Compared to the STANDARD, she describes her research on the origin of the concept of growth. In the early 1960s, the OECD would have popularized the concept of GDP growth. "Before that, we never spoke of economic growth, but of different levels of economic activity," says the economist. "We should get away from the concept of growth if we want to do business sustainably." In practice, the level of employment, output and inflation should be highlighted. The aim should be to keep this stable instead of striving for eternal improvement. A fixed CO2 budget should serve as a framework, suggests Pettifor.
The US economist Tyler Cowen contradicts this vehemently: "Exponential growth is really important." Imagine if the United States grew only one percentage point slower annually between 1870 and 1990 - then Americans would have had the same standard of living as Mexicans at the end of the period, he argues. Although the GDP should be expanded to include sustainability and life satisfaction, Cowen is essentially convinced: "Economic growth, understood correctly, will contribute more to the reduction of poverty and social improvements than traditional equalization."
One thing is certain: GDP is not out yet. This is analogous to democracy, sums up Kocher: "The GDP is a bad measure, but it is the best we have to break the economy down to a value." (Leopold Stefan, July 29, 2019)
The gross domestic product is the most important key figure of the economy. Every student learns that we use it to measure the monetary value of all goods and services that are produced and provided in a country each year. In the early 1930s, the American economist and statistician Simon Kuznets invented GDP in its modern form. Soon the US government focused on assessing production capacity during World War II. But Kuznets had already noted that the GDP does not reflect the welfare of a people. However, many economists emphasize how closely many indicators of prosperity are related to GDP.
It has always been obvious that economic growth depends on the consumption of resources. The big question, however, is: How sustainable is our consumption? The Dutch economist Roefie Hueting has been working on his environmentally friendly GDP indicator for over fifty years. The result: Environmentally Sustainable National Income (eSNI). This adjusts the national income (an expanded GDP). The difference is to show the proportion of our growth at the expense of future generations. According to these calculations, this proportion is around 50 percent.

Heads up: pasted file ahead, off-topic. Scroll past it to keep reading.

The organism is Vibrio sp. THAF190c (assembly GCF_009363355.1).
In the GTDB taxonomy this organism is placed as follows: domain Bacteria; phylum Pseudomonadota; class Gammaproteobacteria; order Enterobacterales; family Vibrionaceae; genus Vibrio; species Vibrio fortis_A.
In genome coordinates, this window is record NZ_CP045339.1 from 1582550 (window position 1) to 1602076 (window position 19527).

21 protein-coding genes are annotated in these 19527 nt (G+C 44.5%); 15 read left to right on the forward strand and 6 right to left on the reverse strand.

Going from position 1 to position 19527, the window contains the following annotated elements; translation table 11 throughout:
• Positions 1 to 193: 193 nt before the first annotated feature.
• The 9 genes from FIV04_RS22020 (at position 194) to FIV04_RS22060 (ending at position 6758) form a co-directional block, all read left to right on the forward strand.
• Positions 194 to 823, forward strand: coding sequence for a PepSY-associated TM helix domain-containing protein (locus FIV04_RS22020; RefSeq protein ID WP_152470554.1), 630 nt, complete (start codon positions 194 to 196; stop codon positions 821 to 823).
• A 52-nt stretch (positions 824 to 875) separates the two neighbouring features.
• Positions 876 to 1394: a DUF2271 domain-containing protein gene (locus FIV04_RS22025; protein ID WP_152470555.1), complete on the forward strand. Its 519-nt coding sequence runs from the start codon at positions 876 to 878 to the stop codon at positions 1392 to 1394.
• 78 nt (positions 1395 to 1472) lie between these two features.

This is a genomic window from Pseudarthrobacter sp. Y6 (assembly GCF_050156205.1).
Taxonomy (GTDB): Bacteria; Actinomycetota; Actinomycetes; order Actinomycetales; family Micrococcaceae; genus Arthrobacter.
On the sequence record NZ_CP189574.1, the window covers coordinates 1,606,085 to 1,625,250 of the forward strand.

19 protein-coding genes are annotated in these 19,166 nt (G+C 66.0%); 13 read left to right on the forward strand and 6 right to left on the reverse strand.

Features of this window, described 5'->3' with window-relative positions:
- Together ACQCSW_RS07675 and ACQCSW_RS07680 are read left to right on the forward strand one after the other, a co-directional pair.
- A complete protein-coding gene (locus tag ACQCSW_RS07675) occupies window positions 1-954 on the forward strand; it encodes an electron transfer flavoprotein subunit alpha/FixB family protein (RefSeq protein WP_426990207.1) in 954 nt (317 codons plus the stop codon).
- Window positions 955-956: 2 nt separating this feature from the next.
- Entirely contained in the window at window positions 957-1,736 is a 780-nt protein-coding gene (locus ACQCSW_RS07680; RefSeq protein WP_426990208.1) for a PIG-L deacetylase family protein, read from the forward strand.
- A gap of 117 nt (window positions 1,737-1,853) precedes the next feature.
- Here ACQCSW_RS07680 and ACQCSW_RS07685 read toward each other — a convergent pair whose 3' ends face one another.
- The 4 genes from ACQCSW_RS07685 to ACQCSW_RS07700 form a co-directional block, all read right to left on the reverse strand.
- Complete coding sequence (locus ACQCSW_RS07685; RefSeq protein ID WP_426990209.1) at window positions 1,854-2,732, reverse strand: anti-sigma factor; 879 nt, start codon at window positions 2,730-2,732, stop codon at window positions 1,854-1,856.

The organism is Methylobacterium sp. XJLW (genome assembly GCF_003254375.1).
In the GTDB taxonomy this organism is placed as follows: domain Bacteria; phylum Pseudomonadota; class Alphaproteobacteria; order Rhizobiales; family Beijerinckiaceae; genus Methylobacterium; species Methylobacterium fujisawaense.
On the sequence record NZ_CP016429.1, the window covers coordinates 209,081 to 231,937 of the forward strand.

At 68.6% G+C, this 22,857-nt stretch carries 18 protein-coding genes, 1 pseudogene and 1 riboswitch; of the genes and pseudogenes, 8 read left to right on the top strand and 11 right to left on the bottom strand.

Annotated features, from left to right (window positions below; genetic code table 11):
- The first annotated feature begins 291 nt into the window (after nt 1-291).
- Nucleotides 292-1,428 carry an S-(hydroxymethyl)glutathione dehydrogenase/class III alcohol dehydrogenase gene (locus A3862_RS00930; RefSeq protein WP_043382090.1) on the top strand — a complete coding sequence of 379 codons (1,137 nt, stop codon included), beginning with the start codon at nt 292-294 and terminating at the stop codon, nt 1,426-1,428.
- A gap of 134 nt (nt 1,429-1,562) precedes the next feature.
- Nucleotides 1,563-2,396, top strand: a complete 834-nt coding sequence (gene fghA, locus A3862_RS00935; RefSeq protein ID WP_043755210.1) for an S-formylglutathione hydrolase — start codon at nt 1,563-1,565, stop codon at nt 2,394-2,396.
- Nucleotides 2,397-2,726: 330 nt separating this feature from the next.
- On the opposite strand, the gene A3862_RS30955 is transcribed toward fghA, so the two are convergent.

For many years the World Bank has missed the "Wealth of nationsThe development bank deliberately uses a broad term: capital such as machines, factories, etc. is supplemented by real estate, raw materials and agricultural land, forests, etc. Human capital, measured in terms of lifetime income, is also included Global prosperity grew by two-thirds. The driving force was the level of performance of the inhabitants in emerging countries such as China, India and Brazil. In poorer regions such as sub-Saharan Africa, however, prosperity per capita has declined.
Life is about more than bare numbers like GDP and other economic data, as the OECD writes. That is why the organization has been raising the Better Life Index (BLI). The special thing about it: In addition to official statistics, the BLI is based on surveys. The index summarizes a total of eleven areas of life - from income to education and the environment to security and life satisfaction. In the overall ranking, Austria was last in 17th place out of 40 countries. Norway does best. The indicator is not only used for comparison, but also highlights national strengths and weaknesses.
The Himalayan Kingdom of Bhutan has been calculating this since 2008 Gross National Happiness (BNG). Officials survey citizens randomly over several hours about their worries, wishes and satisfaction. Unsurprisingly, Bhutan's GNP rose along with GDP. The Happy Planet Index (HPI) tries to reconcile life expectancy, satisfaction and the ecological footprint. Austria ranks 43rd out of 140 countries. However, the combination of quite different factors limits the informative value. This can be seen from the fact that Luxembourg and Chad are the two worst performers in the HPI.
Others comment: How growth really works
Economist: The critics are wrong - we have to keep growing